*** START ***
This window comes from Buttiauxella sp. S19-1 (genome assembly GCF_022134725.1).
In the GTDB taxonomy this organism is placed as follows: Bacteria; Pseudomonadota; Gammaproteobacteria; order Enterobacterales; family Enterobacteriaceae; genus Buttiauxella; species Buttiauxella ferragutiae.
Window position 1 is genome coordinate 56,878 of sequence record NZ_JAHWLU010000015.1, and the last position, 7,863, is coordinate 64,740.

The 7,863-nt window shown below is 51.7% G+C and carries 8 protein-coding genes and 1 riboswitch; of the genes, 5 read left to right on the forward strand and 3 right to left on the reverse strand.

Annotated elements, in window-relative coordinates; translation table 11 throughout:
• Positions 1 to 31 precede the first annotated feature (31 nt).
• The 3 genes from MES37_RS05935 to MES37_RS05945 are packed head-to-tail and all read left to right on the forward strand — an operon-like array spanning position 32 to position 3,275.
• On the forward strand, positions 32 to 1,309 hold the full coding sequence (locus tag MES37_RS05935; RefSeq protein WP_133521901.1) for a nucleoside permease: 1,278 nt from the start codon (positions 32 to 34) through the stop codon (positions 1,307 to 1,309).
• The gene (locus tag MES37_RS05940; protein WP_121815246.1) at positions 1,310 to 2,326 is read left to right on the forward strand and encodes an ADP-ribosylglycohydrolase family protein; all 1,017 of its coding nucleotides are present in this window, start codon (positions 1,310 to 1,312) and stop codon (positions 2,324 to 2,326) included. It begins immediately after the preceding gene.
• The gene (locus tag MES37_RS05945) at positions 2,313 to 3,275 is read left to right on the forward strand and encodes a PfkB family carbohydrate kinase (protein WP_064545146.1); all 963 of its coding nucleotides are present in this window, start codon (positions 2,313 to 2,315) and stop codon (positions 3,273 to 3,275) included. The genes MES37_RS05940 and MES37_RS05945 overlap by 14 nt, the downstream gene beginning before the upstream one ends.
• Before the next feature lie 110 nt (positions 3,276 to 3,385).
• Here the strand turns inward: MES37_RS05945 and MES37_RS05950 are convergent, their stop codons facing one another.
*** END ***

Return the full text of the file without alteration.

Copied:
This window comes from Buttiauxella sp. S19-1 (genome assembly GCF_022134725.1).
In the GTDB taxonomy this organism is placed as follows: Bacteria; Pseudomonadota; Gammaproteobacteria; order Enterobacterales; family Enterobacteriaceae; genus Buttiauxella; species Buttiauxella ferragutiae.
Window position 1 is genome coordinate 56,878 of sequence record NZ_JAHWLU010000015.1, and the last position, 7,863, is coordinate 64,740.

The 7,863-nt window shown below is 51.7% G+C and carries 8 protein-coding genes and 1 riboswitch; of the genes, 5 read left to right on the forward strand and 3 right to left on the reverse strand.

Annotated elements, in window-relative coordinates; translation table 11 throughout:
• Positions 1 to 31 precede the first annotated feature (31 nt).
• The 3 genes from MES37_RS05935 to MES37_RS05945 are packed head-to-tail and all read left to right on the forward strand — an operon-like array spanning position 32 to position 3,275.
• On the forward strand, positions 32 to 1,309 hold the full coding sequence (locus tag MES37_RS05935; RefSeq protein WP_133521901.1) for a nucleoside permease: 1,278 nt from the start codon (positions 32 to 34) through the stop codon (positions 1,307 to 1,309).
• The gene (locus tag MES37_RS05940; protein WP_121815246.1) at positions 1,310 to 2,326 is read left to right on the forward strand and encodes an ADP-ribosylglycohydrolase family protein; all 1,017 of its coding nucleotides are present in this window, start codon (positions 1,310 to 1,312) and stop codon (positions 2,324 to 2,326) included. It begins immediately after the preceding gene.
• The gene (locus tag MES37_RS05945) at positions 2,313 to 3,275 is read left to right on the forward strand and encodes a PfkB family carbohydrate kinase (protein WP_064545146.1); all 963 of its coding nucleotides are present in this window, start codon (positions 2,313 to 2,315) and stop codon (positions 3,273 to 3,275) included. The genes MES37_RS05940 and MES37_RS05945 overlap by 14 nt, the downstream gene beginning before the upstream one ends.
• Before the next feature lie 110 nt (positions 3,276 to 3,385).
• Here the strand turns inward: MES37_RS05945 and MES37_RS05950 are convergent, their stop codons facing one another.